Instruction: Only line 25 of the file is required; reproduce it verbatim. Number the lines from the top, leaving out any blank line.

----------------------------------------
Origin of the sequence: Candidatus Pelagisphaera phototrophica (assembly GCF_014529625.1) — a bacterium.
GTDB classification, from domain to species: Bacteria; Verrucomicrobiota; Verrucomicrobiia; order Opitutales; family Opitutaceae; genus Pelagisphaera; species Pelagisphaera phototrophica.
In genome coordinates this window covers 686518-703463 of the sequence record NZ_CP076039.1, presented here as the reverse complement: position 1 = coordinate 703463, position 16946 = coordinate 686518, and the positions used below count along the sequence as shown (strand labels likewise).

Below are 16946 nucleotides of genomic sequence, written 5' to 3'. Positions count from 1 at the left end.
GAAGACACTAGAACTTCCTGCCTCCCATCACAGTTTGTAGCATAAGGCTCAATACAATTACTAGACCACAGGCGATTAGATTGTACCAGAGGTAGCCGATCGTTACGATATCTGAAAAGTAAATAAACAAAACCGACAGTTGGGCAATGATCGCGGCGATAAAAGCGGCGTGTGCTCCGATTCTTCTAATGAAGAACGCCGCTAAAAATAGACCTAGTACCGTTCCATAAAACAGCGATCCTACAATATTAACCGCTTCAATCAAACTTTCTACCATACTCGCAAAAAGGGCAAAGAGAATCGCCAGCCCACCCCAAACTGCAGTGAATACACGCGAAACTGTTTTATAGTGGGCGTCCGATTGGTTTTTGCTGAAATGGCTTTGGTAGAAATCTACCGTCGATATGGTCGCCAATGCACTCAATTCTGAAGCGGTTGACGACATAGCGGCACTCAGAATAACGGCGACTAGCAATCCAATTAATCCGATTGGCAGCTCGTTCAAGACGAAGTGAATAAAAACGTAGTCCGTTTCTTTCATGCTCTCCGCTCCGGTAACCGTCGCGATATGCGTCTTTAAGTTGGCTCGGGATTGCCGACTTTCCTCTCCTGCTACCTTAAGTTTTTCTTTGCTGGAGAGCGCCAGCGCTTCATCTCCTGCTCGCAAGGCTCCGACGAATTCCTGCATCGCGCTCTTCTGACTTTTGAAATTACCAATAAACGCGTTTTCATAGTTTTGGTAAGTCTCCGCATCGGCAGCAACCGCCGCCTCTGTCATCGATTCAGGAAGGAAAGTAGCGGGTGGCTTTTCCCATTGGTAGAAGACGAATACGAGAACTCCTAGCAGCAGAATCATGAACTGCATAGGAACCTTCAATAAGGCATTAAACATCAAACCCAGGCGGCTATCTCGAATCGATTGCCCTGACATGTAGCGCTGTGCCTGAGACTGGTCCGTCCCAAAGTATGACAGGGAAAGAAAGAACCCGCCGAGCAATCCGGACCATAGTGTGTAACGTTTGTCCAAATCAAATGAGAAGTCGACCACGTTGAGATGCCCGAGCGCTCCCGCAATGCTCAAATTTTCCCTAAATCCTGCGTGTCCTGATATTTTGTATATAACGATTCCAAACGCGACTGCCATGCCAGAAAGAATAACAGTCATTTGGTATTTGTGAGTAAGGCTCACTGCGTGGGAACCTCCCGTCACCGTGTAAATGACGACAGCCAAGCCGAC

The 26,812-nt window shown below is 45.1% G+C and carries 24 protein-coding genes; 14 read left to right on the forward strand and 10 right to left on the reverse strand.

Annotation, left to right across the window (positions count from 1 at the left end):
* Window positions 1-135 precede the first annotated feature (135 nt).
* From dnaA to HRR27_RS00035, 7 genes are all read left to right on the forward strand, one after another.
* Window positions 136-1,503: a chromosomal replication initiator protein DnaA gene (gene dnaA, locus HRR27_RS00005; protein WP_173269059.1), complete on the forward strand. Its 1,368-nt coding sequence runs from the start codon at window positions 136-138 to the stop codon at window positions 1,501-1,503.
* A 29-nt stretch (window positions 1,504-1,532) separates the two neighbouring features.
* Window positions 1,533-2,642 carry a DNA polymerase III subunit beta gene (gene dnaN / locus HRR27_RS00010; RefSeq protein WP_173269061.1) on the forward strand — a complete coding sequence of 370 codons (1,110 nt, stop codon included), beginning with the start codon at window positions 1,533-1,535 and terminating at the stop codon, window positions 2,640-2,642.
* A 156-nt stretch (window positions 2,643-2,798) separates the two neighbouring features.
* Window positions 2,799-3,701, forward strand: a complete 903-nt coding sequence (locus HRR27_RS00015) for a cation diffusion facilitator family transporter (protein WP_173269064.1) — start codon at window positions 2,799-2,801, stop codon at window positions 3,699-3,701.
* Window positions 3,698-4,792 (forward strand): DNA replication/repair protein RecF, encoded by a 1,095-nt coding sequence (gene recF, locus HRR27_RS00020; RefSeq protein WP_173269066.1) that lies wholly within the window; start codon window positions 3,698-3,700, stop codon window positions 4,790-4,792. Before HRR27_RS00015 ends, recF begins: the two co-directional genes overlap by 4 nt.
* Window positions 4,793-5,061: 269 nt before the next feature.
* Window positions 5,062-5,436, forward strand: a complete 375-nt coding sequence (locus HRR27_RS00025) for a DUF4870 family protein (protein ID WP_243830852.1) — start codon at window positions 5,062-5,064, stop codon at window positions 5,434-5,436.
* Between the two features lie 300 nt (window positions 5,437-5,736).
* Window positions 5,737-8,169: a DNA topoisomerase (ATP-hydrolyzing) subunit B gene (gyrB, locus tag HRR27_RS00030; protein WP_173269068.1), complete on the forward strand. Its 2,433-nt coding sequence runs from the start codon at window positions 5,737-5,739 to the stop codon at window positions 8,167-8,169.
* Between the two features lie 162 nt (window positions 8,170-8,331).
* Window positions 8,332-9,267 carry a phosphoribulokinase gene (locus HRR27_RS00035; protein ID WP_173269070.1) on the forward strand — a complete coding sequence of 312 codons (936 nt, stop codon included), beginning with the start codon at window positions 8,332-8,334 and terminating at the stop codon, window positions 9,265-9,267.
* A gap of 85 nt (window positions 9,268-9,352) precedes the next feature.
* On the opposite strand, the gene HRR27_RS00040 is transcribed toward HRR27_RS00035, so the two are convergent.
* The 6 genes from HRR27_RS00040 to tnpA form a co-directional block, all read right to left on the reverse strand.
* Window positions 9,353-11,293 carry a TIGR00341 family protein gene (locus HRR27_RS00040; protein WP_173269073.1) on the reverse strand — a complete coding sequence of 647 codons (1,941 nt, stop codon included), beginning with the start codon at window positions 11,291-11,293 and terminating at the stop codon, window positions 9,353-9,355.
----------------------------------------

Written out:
* Window positions 9,353-11,293 carry a TIGR00341 family protein gene (locus HRR27_RS00040; protein WP_173269073.1) on the reverse strand — a complete coding sequence of 647 codons (1,941 nt, stop codon included), beginning with the start codon at window positions 11,291-11,293 and terminating at the stop codon, window positions 9,353-9,355.